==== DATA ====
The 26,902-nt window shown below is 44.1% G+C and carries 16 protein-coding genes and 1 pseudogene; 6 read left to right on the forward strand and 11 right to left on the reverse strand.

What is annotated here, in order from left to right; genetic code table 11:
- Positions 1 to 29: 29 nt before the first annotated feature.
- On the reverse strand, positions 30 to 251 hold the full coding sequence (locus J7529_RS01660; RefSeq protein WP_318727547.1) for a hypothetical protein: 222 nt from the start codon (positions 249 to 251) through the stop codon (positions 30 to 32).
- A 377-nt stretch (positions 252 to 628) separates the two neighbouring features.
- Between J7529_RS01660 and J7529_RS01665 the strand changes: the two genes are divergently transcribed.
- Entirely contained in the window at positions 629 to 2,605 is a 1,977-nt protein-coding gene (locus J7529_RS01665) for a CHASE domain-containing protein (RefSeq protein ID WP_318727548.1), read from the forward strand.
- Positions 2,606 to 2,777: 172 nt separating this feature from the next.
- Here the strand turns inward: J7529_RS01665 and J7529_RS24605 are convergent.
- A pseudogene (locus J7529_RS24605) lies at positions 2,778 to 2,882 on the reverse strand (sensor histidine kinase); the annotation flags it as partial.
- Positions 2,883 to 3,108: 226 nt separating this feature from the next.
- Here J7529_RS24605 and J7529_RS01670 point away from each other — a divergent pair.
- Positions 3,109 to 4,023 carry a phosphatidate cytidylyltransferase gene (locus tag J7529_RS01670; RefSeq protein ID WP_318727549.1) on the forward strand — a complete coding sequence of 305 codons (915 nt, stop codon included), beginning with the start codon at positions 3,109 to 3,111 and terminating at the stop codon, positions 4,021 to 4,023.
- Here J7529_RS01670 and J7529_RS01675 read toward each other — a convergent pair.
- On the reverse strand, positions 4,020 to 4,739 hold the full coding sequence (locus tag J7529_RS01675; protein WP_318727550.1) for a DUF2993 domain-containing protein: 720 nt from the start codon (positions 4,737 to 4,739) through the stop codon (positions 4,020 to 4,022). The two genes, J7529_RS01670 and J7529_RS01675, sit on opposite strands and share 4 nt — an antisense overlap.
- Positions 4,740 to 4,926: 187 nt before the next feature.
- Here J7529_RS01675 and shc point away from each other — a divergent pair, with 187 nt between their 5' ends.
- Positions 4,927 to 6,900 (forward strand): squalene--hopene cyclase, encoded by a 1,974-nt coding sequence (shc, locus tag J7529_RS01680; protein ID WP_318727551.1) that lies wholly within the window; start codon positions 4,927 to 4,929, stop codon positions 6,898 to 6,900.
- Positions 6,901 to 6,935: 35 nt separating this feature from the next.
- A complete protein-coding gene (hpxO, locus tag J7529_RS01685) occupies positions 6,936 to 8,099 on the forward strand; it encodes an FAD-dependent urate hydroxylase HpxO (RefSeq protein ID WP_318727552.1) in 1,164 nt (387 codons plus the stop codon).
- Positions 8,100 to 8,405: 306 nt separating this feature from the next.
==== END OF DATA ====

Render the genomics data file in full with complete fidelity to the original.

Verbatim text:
The 26,902-nt window shown below is 44.1% G+C and carries 16 protein-coding genes and 1 pseudogene; 6 read left to right on the forward strand and 11 right to left on the reverse strand.

What is annotated here, in order from left to right; genetic code table 11:
- Positions 1 to 29: 29 nt before the first annotated feature.
- On the reverse strand, positions 30 to 251 hold the full coding sequence (locus J7529_RS01660; RefSeq protein WP_318727547.1) for a hypothetical protein: 222 nt from the start codon (positions 249 to 251) through the stop codon (positions 30 to 32).
- A 377-nt stretch (positions 252 to 628) separates the two neighbouring features.
- Between J7529_RS01660 and J7529_RS01665 the strand changes: the two genes are divergently transcribed.
- Entirely contained in the window at positions 629 to 2,605 is a 1,977-nt protein-coding gene (locus J7529_RS01665) for a CHASE domain-containing protein (RefSeq protein ID WP_318727548.1), read from the forward strand.
- Positions 2,606 to 2,777: 172 nt separating this feature from the next.
- Here the strand turns inward: J7529_RS01665 and J7529_RS24605 are convergent.
- A pseudogene (locus J7529_RS24605) lies at positions 2,778 to 2,882 on the reverse strand (sensor histidine kinase); the annotation flags it as partial.
- Positions 2,883 to 3,108: 226 nt separating this feature from the next.
- Here J7529_RS24605 and J7529_RS01670 point away from each other — a divergent pair.
- Positions 3,109 to 4,023 carry a phosphatidate cytidylyltransferase gene (locus tag J7529_RS01670; RefSeq protein ID WP_318727549.1) on the forward strand — a complete coding sequence of 305 codons (915 nt, stop codon included), beginning with the start codon at positions 3,109 to 3,111 and terminating at the stop codon, positions 4,021 to 4,023.
- Here J7529_RS01670 and J7529_RS01675 read toward each other — a convergent pair.
- On the reverse strand, positions 4,020 to 4,739 hold the full coding sequence (locus tag J7529_RS01675; protein WP_318727550.1) for a DUF2993 domain-containing protein: 720 nt from the start codon (positions 4,737 to 4,739) through the stop codon (positions 4,020 to 4,022). The two genes, J7529_RS01670 and J7529_RS01675, sit on opposite strands and share 4 nt — an antisense overlap.
- Positions 4,740 to 4,926: 187 nt before the next feature.
- Here J7529_RS01675 and shc point away from each other — a divergent pair, with 187 nt between their 5' ends.
- Positions 4,927 to 6,900 (forward strand): squalene--hopene cyclase, encoded by a 1,974-nt coding sequence (shc, locus tag J7529_RS01680; protein ID WP_318727551.1) that lies wholly within the window; start codon positions 4,927 to 4,929, stop codon positions 6,898 to 6,900.
- Positions 6,901 to 6,935: 35 nt separating this feature from the next.
- A complete protein-coding gene (hpxO, locus tag J7529_RS01685) occupies positions 6,936 to 8,099 on the forward strand; it encodes an FAD-dependent urate hydroxylase HpxO (RefSeq protein ID WP_318727552.1) in 1,164 nt (387 codons plus the stop codon).
- Positions 8,100 to 8,405: 306 nt separating this feature from the next.